Lily: Well, we contacted pretty much every actor in the Harry Potter series, trying to get them to write letters for us. And the only people we heard back from was Evanna – obviously, we had through the HPA – but then Rupert Grint’s agent also told us that they were very interested in the project and that they would love to help. And Rupert Grint was actually hoping to write a letter for the book, [but] filming interrupted that. And it was so nice for him to even consider that because obviously, he is incredibly busy with all of the hype going on in his new movie. But they said that Rupert would be happy to sign copies of the book for us to raffle off and that he was sorry that he couldn’t write a letter, but they would be very glad to do this for us. So we got that through his agent, which was wonderful. And actually, one of my staff members, who is a former MuggleNet staff member, K’lyssa Selmon, works for RupertGrint.net, is how we got the connection to his agent in the first place.
Keith: Good, so MuggleNet helped out there too.
Lily: Yes, MuggleNet is the best!
Keith: Now, is this book going to only be available in print form, or are you doing anything to get an e-book type of format out of it?
Lily: We haven’t even considered it. I’m not saying that it definitely won’t happen, but I wouldn’t expect it in the near future. It’s such a visually gorgeous book; we had a professional graphic designer do it, and it’s so visually gorgeous that it’s sort of important to me to preserve that, and I worry that an e-book won’t be able to do that as well, so that’s not at the top of the agenda. But it’s definitely a possibility; a slim possibility, but it’s something that I might look into later.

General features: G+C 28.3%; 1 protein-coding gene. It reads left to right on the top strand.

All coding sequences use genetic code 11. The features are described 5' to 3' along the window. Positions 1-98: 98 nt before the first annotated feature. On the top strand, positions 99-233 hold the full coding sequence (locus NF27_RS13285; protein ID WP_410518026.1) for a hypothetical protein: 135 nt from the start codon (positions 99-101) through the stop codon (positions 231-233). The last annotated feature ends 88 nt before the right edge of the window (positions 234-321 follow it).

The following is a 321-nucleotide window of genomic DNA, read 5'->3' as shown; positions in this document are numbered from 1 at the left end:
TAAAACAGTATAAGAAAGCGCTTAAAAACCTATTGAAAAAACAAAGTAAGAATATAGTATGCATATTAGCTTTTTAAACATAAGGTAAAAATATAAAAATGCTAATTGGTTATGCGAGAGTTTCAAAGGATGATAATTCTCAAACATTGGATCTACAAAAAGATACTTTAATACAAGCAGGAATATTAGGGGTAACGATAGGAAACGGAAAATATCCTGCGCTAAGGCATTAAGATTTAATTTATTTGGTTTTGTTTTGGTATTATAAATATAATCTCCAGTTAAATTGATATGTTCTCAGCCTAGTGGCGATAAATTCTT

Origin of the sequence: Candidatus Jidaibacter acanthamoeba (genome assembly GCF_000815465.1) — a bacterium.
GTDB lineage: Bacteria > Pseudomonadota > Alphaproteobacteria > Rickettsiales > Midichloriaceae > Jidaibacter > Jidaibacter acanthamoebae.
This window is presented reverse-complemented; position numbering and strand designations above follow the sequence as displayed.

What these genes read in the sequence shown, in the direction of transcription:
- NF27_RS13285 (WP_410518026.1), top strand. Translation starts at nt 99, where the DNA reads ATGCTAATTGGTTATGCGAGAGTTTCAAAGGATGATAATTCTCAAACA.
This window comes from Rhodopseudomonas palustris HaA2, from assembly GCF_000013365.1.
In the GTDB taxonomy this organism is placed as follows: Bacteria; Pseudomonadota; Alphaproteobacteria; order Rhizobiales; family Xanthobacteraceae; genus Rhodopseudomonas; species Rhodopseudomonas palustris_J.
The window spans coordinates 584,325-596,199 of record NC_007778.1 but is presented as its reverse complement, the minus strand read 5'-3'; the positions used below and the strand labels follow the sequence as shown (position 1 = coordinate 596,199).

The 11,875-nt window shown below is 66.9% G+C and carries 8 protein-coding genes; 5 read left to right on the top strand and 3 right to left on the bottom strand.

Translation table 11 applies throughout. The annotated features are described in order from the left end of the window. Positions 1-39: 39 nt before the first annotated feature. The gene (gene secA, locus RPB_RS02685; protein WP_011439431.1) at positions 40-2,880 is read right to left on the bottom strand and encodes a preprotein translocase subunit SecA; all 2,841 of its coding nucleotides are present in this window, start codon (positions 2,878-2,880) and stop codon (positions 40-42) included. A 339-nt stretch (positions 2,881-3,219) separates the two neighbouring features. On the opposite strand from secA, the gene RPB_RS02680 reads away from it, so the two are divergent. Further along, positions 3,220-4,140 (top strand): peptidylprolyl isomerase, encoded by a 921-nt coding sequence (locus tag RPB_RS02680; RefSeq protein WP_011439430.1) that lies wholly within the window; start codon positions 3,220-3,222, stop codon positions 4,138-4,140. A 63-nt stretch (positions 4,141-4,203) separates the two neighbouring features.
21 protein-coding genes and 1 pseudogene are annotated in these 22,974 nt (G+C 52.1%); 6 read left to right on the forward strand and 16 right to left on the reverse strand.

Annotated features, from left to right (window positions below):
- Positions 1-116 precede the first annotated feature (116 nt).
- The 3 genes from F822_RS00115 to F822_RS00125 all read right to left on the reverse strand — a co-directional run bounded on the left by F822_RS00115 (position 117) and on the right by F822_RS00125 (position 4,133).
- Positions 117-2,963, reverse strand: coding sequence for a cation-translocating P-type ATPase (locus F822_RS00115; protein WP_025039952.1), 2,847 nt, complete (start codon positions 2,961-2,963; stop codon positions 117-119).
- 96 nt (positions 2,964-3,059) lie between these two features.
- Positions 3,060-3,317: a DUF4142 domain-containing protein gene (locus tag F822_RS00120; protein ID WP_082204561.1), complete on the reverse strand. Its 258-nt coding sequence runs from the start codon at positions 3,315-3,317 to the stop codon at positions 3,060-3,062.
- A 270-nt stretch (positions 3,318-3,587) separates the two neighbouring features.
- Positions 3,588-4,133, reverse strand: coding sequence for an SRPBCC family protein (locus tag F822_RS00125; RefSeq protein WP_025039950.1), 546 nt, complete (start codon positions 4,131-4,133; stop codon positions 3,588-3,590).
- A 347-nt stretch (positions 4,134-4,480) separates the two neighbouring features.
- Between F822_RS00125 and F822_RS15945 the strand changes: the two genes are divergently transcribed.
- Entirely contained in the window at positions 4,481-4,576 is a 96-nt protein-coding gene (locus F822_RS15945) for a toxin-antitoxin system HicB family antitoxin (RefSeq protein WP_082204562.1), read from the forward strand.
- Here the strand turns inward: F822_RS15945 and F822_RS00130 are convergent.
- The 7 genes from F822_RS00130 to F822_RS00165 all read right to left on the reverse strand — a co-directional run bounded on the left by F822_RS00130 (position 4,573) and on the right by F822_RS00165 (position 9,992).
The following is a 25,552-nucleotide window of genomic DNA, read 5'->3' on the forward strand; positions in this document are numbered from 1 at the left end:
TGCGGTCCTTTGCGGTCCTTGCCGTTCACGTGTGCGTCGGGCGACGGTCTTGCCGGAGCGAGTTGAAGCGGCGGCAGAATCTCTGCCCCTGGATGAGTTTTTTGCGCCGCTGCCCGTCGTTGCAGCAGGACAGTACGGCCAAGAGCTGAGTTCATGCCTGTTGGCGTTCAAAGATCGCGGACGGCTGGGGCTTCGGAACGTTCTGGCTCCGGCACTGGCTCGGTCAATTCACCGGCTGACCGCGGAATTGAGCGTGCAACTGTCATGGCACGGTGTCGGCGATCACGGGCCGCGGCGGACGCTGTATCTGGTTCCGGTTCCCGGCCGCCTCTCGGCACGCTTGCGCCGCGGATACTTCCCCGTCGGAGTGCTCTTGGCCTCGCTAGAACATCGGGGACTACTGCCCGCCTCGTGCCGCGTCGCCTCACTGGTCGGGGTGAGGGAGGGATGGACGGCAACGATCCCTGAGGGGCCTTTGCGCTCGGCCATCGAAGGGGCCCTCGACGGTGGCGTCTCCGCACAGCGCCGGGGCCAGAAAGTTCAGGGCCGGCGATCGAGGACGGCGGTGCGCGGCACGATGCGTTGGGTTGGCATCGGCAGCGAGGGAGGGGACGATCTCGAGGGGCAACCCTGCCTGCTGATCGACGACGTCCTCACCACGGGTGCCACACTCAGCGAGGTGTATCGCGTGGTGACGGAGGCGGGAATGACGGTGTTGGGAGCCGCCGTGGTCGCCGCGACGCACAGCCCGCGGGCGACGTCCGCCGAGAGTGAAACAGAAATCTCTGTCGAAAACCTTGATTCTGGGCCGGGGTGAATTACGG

Keith: Is this going to be available to fans outside of the United States?
Lily: Yes, it’s available for preorder internationally. And the letters are international as well [since] they come from people all over the world.
Keith: Do you know how many countries you received letters from?
Lily: [We] received letters from more than 50 different countries, and I think out of the letters in the book, there are letters from more than 25 different countries.
Keith: Now, the book is going to be released on July 1, is that correct?
Lily: Yes, it is. We start shipping them out then.
Keith: Tell the fans how they can get their own copy of this book.
Lily: To get a copy of the book if you are not going to LeakyCon… Although we really encourage preordering because the price is going to go from $15 to $20 after July 1, and this isn’t really publicized yet, but it is going to raise just so we can get a lot of money for the HPA. It’s thehpalliance.org/dearmrpotter; that’s the URL. And if you’re not willing to preorder it – which I think is a good idea because I think it’ll be cheaper and you’ll get a chance to win the Rupert Grint-signed copies and the personalized Hogwarts letters – they’ll be for sale at that URL after July 1 and also at LeakyCon.
Keith: Do you have a goal set for how many copies you are hoping to sell?
Lily: We’ve printed 5,000, and we sold a little more than 2,100 right now, but we are hoping to sell the full 5,000.
Keith: I hope you get a lot more than that.
Lily: That would be incredible. We will definitely be able to reprint if we sell more than that, but the goal is to get that. That’ll get us a good chunk for the HPA.
Keith: Lily, once again on behalf of MuggleNet, I’d like to say that we are extremely proud to have you as part of the Harry Potter fandom. I cannot wait to see the huge success that Dear Mr. Potter will be for the Harry Potter Alliance and for you.